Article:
In Graves v. Deutsche Bank Securities, the Second Circuit (by Summary Order dated December 4, 2013) affirmed the dismissal of plaintiff’s claims against Deutsche Bank for age discrimination and retaliation under the federal Age Discrimination in Employment Act (ADEA) and the New York City Human Rights Law.
As to plaintiff’s age discrimination claim, the court summarized the burden-shifting framework applicable to those claims:
[T]o establish a prima facie case of age discrimination, [Graves] must show (1) that [he] was within the protected age group, (2) that [he] was qualified for the position, (3) that [he] experienced adverse employment action, and (4) that such action occurred under circumstances giving rise to an inference of discrimination. The burden then shifts to [Deutsche Bank] to articulate some legitimate, nondiscriminatory reason for its action. Such a proffer shifts the burden back to the plaintiff to demonstrate pretext.
Defendant Bank gave legitimate, nondiscriminatory reasons for firing Mr. Graves, including “a downward revenue trend and top-heaviness in Graves’s group”, and “Graves’s low actual and projected revenue as compared to that of other managing directors.”
Plaintiff responded by pointing to an allegedly ageist comment by his superior about transferring clients to younger bankers. However, he “was required to do more than demonstrate that an arguably discriminatory comment was made.” Rather, the court noted – citing to St. Mary’s Honor Ctr. v. Hicks, 509 U.S. 502, 515 (1993) – that “[h]e was required to demonstrate that the nondiscriminatory reasons for his termination were false, and that discrimination was the real reason.”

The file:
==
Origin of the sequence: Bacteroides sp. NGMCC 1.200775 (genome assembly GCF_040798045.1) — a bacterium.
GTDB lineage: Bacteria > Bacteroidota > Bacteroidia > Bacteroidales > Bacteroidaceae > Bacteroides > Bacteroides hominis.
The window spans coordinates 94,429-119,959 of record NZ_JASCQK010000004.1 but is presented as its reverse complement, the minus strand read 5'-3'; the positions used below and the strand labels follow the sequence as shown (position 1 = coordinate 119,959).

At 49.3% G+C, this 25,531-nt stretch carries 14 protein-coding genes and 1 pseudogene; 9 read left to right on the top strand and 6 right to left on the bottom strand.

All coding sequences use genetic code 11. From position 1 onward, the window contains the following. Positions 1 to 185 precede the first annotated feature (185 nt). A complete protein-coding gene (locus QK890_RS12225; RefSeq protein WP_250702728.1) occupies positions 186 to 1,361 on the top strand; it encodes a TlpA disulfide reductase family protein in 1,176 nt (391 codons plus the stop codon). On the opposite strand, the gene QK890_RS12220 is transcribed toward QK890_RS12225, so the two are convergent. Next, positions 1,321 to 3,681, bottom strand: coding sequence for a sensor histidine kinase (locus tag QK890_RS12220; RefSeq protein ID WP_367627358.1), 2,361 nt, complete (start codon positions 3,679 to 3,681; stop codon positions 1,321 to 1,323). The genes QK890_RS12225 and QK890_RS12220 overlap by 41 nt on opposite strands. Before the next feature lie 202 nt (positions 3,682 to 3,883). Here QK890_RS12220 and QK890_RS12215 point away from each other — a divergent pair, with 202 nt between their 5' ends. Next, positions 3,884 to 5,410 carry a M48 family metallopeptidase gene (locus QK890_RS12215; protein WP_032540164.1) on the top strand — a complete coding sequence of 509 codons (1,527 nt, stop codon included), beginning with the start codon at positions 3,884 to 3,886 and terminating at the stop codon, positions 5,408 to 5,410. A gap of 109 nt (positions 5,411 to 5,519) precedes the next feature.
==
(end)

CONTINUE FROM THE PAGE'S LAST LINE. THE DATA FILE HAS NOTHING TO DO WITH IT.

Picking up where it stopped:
This, he could not do:
There is no evidence that Deutsche Bank’s proffered justifications are false. To the contrary, the record shows that: (1) the superior (who had hired Graves just a few years prior) was himself almost a decade older than Graves; (2) the so-called “younger” bankers were barely younger than Graves; and (3) Deutsche Bank chose to retain a managing director from the same group who was four years older than Graves.
The court cited cases for the proposition that discrimination is less likely to be found where “the person who made the decision to fire was the same person who made the decision to hire” and “retained employees were older than plaintiff.”
The court also affirmed the dismissal of plaintiff’s retaliation claims, finding no evidence of a causal connection between the alleged protected activity and the adverse employment action, particularly given that “his termination preceded his complaints of discrimination.”
It also rejected plaintiff’s reliance on alleged post-termination adverse employment actions, noting:
[Plaintiff] provides no evidence plausibly supporting any customary or actual entitlement to a “soft landing” (e.g., a six-month period of time in which to find another position), transfer to another group, larger severance payment, or bonus. Nor does the evidence suggest that any of these “perks” was denied to Graves because of a discriminatory or retaliatory intent on Deutsche Bank’s part.
The court also declined to revive his previously-dismissed Fair Labor Standards Act (FLSA) retaliation claim, which “relies on the same facts and allegations as the other retaliation claims and fails for substantially the same reasons.”
The court had “no occasion to reach the question” of the applicability, if any, of the Supreme Court’s decision in Kasten v. Saint-Gobain to the facts of this case. In Kasten, the Supreme Court held that the FLSA’s retaliation provision reaches oral, as well as written, complaints, but “state[d] no view on” whether (contrary to Second Circuit precedent) the FLSA’s “retaliation provision covers complaints to private employers.”